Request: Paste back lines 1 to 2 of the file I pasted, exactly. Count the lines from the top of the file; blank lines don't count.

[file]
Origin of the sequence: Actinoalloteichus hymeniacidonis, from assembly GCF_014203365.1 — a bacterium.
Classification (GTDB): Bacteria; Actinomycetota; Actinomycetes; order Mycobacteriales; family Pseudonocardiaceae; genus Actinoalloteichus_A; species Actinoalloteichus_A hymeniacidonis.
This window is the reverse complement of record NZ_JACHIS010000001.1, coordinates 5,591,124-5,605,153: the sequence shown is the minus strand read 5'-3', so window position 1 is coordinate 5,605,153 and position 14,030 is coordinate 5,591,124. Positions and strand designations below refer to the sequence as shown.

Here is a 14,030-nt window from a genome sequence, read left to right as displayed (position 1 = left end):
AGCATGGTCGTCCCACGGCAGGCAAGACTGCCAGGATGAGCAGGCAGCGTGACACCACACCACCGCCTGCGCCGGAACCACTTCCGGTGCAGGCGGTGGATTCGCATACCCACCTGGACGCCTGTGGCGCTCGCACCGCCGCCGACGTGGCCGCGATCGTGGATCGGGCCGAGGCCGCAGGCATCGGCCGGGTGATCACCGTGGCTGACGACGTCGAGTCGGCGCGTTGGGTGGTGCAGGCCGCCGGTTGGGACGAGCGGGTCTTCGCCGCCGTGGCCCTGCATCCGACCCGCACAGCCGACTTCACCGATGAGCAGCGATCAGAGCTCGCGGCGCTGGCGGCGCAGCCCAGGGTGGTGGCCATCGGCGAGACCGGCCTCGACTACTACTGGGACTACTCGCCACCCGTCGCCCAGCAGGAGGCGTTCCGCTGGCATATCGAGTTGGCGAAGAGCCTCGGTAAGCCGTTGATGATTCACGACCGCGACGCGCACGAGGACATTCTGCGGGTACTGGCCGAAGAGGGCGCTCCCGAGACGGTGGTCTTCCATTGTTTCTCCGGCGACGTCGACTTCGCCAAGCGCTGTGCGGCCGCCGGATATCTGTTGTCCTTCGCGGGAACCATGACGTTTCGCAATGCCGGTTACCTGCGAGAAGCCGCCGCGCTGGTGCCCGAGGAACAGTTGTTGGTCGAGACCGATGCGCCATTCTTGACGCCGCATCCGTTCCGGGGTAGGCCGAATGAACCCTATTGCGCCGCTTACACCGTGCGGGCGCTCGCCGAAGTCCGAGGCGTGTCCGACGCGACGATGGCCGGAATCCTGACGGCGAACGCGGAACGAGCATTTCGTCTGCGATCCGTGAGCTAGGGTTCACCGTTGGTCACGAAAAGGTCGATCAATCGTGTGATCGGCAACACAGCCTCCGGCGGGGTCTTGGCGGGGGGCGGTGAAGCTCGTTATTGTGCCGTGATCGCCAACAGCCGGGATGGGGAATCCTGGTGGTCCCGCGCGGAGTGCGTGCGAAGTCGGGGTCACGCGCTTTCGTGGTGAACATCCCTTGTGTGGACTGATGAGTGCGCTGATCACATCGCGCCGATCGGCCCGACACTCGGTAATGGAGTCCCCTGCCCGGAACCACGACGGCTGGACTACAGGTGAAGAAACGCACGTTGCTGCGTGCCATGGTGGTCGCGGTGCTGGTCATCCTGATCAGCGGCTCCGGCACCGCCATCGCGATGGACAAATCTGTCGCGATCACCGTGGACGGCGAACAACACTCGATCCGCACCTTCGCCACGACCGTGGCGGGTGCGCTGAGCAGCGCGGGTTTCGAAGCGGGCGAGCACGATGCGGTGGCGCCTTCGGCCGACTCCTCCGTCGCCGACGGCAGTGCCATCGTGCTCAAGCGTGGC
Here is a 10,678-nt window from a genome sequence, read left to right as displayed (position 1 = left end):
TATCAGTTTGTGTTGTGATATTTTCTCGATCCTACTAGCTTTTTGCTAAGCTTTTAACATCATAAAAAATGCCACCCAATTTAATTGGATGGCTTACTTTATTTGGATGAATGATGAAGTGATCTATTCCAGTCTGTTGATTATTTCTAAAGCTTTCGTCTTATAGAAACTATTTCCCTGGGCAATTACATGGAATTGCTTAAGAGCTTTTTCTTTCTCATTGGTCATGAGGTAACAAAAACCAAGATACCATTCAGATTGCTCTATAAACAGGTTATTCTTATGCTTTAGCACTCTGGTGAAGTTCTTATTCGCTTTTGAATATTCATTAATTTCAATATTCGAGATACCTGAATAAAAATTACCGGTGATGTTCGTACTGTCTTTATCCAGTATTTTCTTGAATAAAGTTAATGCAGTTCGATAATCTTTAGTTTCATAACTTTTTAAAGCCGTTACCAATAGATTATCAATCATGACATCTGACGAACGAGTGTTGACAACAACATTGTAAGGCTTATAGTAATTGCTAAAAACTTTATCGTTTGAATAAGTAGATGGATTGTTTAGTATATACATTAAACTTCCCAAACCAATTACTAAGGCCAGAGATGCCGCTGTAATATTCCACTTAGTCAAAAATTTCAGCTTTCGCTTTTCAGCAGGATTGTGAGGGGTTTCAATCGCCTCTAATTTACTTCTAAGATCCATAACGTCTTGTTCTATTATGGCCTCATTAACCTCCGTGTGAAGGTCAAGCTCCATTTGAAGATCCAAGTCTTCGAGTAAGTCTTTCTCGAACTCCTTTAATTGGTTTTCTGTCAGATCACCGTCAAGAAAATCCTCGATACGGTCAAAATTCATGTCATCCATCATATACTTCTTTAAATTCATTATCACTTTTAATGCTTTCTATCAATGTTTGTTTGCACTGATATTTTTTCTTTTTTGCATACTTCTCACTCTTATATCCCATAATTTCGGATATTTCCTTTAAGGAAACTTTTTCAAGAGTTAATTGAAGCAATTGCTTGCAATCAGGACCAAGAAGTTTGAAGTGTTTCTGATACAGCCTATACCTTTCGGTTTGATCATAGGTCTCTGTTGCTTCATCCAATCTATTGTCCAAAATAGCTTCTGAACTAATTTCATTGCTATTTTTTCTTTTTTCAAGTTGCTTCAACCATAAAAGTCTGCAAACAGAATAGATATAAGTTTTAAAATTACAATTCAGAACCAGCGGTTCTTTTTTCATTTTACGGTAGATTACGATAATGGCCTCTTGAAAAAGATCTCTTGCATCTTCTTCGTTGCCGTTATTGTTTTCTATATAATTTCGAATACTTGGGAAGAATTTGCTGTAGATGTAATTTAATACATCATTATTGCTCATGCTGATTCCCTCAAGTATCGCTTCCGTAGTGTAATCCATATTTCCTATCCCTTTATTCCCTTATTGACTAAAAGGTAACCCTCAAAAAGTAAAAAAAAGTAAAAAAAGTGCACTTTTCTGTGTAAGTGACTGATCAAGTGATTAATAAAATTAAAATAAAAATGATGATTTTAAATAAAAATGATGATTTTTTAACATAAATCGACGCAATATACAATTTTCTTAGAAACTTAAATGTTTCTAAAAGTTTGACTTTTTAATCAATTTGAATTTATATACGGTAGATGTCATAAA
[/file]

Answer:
Origin of the sequence: Actinoalloteichus hymeniacidonis, from assembly GCF_014203365.1 — a bacterium.
Classification (GTDB): Bacteria; Actinomycetota; Actinomycetes; order Mycobacteriales; family Pseudonocardiaceae; genus Actinoalloteichus_A; species Actinoalloteichus_A hymeniacidonis.